Gallery: Ford Spent $1.65 Million in First Quarter 2011 Lobbying for El...

 

It’s old news that automobile companies spend a lot of time and money in Washington DC trying to get what they want, but these days they’ve got their eyes on a new prize - electric vehicle (EV) tax breaks. It was just reported that Ford Motor Company spent $1.65 million in the first quarter of 2011 lobbying for EV tax breaks – an increase of 20% over the last quarter. With new EVs coming out left and right, and Ford set to launch their Focus Electric, a lobby for tax breaks for low emissions vehicles is in their interest as well as in the interest of the future of the planet.

The Washington lobbyists trumpeting the cause of the automobile companies have notoriously been tightly entangled with other lobbyists fighting for the oil industry’s rights. Traditionally the two industrys’ interests have been the same but with the rise in gas prices and the reduction in the cost of low-emissions vehicle technology the oil-auto relationship could be breaking apart — and Ford’s lobbying report is one of the first real signs of a fissure. Ford lobbyists reportedly spent a lot of time going after an increase in the number of EVs eligible for a federal tax credit from 200,000 to 500,000 and incentives for battery manufacturers.

Though they run under the radar of the news media most of the time, lobbyists are extremely influential in Washington — and are required to report on what types of lobbying they’ve done. Spending their days going from lawmaker to lawmaker, they are paid to get votes on the side of the companies that pay their salaries. Seeing Ford put its hefty shoulder behind the EV cause — a great financial move with their first EV coming out this year– means that more companies are likely to follow suit, if they haven’t already.

Via Business Week

Photos by Mario Roberto Duran Ortiz

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4 Comments

  1. lazyreader June 30, 2011 at 8:00 am

    You should change yours to anotherwallet. Government is never charitable, never benevolent and never generous. Because what’s involved in government giving is government taking. And your subsidizing to the point of which it costs more to create a job than the annual wages the employee makes. Nissan is building it’s future “Leaf” in a plant in Tennessee, theirs American jobs and still there will be subsidies thanks to a 1.4 billion dollar loan guaranteed be the Department of Energy thanks to intensive intensive political lobbying, and corporate welfare. Why would I buy a 43,000 dollar Volt when I can get a 37,000 dollar Leaf or a 15,000 dollar normal car and with money left over buy enough gas to last me for years and years. And what if batteries are not the solution. Why did government waste our money paying for it. That’s how thousands of wealthy Americans including John Stossel got a free golf cart courtesy of the taxpayers.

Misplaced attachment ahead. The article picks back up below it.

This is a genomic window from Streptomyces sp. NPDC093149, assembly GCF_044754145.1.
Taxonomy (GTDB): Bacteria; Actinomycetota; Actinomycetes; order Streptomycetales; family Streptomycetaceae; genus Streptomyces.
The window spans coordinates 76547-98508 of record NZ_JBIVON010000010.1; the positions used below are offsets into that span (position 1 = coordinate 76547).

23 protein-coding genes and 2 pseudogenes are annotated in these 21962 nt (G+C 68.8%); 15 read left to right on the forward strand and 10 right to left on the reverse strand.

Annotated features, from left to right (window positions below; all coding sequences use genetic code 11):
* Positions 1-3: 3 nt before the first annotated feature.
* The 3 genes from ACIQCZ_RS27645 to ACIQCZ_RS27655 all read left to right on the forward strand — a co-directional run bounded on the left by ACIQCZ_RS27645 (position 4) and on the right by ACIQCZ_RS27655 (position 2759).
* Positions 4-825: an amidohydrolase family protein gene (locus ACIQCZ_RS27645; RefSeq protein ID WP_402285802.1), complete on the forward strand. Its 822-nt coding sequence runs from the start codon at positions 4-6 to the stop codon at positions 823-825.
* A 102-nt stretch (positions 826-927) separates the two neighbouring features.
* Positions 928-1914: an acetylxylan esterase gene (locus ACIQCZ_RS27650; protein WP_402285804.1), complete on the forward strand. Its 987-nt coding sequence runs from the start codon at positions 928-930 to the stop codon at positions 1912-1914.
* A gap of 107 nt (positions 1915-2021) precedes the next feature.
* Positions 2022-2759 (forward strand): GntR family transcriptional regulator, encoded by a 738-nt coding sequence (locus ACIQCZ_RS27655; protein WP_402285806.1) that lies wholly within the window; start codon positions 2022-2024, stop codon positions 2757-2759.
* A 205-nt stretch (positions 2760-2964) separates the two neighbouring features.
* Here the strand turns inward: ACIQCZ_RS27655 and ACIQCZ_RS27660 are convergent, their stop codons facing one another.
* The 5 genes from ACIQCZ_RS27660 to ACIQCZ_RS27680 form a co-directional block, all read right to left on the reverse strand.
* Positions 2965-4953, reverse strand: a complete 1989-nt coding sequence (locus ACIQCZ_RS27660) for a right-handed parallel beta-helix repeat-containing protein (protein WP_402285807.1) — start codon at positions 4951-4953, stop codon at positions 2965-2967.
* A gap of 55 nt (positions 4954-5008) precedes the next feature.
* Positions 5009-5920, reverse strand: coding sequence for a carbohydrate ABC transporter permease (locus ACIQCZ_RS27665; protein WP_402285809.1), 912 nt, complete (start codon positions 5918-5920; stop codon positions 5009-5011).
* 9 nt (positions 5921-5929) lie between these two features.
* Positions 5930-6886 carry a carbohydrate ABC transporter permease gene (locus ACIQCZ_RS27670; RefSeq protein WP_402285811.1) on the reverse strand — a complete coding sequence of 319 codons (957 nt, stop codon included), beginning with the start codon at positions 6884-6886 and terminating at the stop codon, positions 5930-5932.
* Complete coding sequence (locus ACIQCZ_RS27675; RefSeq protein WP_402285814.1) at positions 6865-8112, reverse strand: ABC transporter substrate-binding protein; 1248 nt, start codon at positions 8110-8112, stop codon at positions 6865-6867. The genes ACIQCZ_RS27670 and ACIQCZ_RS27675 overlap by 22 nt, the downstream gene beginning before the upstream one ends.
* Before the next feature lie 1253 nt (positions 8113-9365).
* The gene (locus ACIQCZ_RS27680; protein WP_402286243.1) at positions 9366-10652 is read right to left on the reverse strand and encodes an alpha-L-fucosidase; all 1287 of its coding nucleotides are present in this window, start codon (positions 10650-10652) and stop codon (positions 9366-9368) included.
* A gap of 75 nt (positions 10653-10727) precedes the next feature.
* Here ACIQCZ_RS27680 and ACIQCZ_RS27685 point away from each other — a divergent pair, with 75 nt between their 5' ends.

http://www.foxnews.com/opinion/2009/12/17/john-stossel-free-golf-cart-green-strategy/

    What if a new battery or capacitor or new fuel or alternative energy device was invented. A Tesla roadster seems like a good idea but it costs 12 grand to properly dispose of the battery. How much will it cost to get rid of these batteries after it’s 10 year warranty????

  2. Zeppflyer June 29, 2011 at 6:15 pm

    Anothervoice,

    There are plenty of reasons not to support tax breaks for EV’s. Government money is a finite resource. Do we increase taxes or borrowing, or cut other programs to pay for the tax cuts? Would other, targeted tax cuts generate more jobs or do more good for the environment? (Perhaps more investment in commuter or high speed rail?) How do we pay for roads if EV’s are eating into the gas taxes that fund them?

    I’m not saying that the arguments for EV tax credits are not compelling or that there are not good policy, just that they are not a slam dunk. Many people, some who believe that the money can be genuinely better spent elsewhere and others (oil companies come to mind….) who are just plain greedy will also be lobbying for those funds. If Ford wants this tax credit they do have to fight for it.

  3. anothervoice June 29, 2011 at 11:30 am

    @lazyreader

    Why wouldn’t the government make it easier for folks to transition to the new green sustainable economy? More jobs at the battery plants, more jobs at the car factory, a rebate for buying American and less pollution from our transportation requirements? Seems like win/win/win/win to me.

    Maybe change your moniker to lazythinker?

  4. lazyreader June 28, 2011 at 11:21 am

    Ford was the only 1 of the Big 3 that never took bailout money, now they want it behind the table. If electric cars are profitable or easy to make, why do they need tax breaks. They’re just greasing palms and paying cronies to pay other cronies in government. Certainly they could have spent 1.65 million on research and development not bribes.

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